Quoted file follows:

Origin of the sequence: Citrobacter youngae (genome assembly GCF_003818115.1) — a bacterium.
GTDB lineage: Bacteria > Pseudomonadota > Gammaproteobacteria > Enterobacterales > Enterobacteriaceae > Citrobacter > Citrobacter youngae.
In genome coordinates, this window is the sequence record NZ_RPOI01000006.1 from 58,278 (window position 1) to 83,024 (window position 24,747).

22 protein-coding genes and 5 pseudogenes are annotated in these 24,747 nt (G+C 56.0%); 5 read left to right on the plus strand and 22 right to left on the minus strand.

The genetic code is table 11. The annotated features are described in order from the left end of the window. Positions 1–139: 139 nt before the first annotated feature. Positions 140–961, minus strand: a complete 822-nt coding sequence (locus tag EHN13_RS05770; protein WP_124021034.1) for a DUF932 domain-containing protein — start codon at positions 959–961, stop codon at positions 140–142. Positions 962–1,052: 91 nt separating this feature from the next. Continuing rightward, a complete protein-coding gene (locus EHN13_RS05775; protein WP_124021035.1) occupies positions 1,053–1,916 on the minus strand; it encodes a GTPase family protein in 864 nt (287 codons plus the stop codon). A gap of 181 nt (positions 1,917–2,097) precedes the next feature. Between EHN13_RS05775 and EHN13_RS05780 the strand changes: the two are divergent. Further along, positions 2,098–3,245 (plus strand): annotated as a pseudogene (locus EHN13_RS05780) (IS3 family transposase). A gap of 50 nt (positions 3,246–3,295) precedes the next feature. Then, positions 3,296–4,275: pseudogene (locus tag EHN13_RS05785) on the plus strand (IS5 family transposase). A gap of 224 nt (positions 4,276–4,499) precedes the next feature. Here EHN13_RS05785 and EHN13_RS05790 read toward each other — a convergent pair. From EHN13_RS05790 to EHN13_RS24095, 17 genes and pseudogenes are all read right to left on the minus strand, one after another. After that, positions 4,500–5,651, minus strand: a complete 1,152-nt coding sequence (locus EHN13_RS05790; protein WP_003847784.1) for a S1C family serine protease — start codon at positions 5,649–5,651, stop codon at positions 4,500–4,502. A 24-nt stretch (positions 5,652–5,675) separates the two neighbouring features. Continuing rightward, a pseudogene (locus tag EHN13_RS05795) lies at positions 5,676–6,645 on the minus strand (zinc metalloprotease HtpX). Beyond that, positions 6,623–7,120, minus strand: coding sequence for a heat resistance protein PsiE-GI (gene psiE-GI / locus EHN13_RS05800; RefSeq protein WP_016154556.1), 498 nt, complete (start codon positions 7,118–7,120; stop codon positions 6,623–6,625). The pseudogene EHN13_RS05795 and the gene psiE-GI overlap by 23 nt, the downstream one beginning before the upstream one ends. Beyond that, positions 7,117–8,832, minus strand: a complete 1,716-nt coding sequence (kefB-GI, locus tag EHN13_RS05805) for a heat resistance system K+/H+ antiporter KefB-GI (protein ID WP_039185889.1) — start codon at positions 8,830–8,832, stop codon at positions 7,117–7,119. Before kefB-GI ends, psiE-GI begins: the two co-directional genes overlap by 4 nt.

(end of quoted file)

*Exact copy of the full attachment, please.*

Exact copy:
Origin of the sequence: Citrobacter youngae (genome assembly GCF_003818115.1) — a bacterium.
GTDB lineage: Bacteria > Pseudomonadota > Gammaproteobacteria > Enterobacterales > Enterobacteriaceae > Citrobacter > Citrobacter youngae.
In genome coordinates, this window is the sequence record NZ_RPOI01000006.1 from 58,278 (window position 1) to 83,024 (window position 24,747).

22 protein-coding genes and 5 pseudogenes are annotated in these 24,747 nt (G+C 56.0%); 5 read left to right on the plus strand and 22 right to left on the minus strand.

The genetic code is table 11. The annotated features are described in order from the left end of the window. Positions 1–139: 139 nt before the first annotated feature. Positions 140–961, minus strand: a complete 822-nt coding sequence (locus tag EHN13_RS05770; protein WP_124021034.1) for a DUF932 domain-containing protein — start codon at positions 959–961, stop codon at positions 140–142. Positions 962–1,052: 91 nt separating this feature from the next. Continuing rightward, a complete protein-coding gene (locus EHN13_RS05775; protein WP_124021035.1) occupies positions 1,053–1,916 on the minus strand; it encodes a GTPase family protein in 864 nt (287 codons plus the stop codon). A gap of 181 nt (positions 1,917–2,097) precedes the next feature. Between EHN13_RS05775 and EHN13_RS05780 the strand changes: the two are divergent. Further along, positions 2,098–3,245 (plus strand): annotated as a pseudogene (locus EHN13_RS05780) (IS3 family transposase). A gap of 50 nt (positions 3,246–3,295) precedes the next feature. Then, positions 3,296–4,275: pseudogene (locus tag EHN13_RS05785) on the plus strand (IS5 family transposase). A gap of 224 nt (positions 4,276–4,499) precedes the next feature. Here EHN13_RS05785 and EHN13_RS05790 read toward each other — a convergent pair. From EHN13_RS05790 to EHN13_RS24095, 17 genes and pseudogenes are all read right to left on the minus strand, one after another. After that, positions 4,500–5,651, minus strand: a complete 1,152-nt coding sequence (locus EHN13_RS05790; protein WP_003847784.1) for a S1C family serine protease — start codon at positions 5,649–5,651, stop codon at positions 4,500–4,502. A 24-nt stretch (positions 5,652–5,675) separates the two neighbouring features. Continuing rightward, a pseudogene (locus tag EHN13_RS05795) lies at positions 5,676–6,645 on the minus strand (zinc metalloprotease HtpX). Beyond that, positions 6,623–7,120, minus strand: coding sequence for a heat resistance protein PsiE-GI (gene psiE-GI / locus EHN13_RS05800; RefSeq protein WP_016154556.1), 498 nt, complete (start codon positions 7,118–7,120; stop codon positions 6,623–6,625). The pseudogene EHN13_RS05795 and the gene psiE-GI overlap by 23 nt, the downstream one beginning before the upstream one ends. Beyond that, positions 7,117–8,832, minus strand: a complete 1,716-nt coding sequence (kefB-GI, locus tag EHN13_RS05805) for a heat resistance system K+/H+ antiporter KefB-GI (protein ID WP_039185889.1) — start codon at positions 8,830–8,832, stop codon at positions 7,117–7,119. Before kefB-GI ends, psiE-GI begins: the two co-directional genes overlap by 4 nt.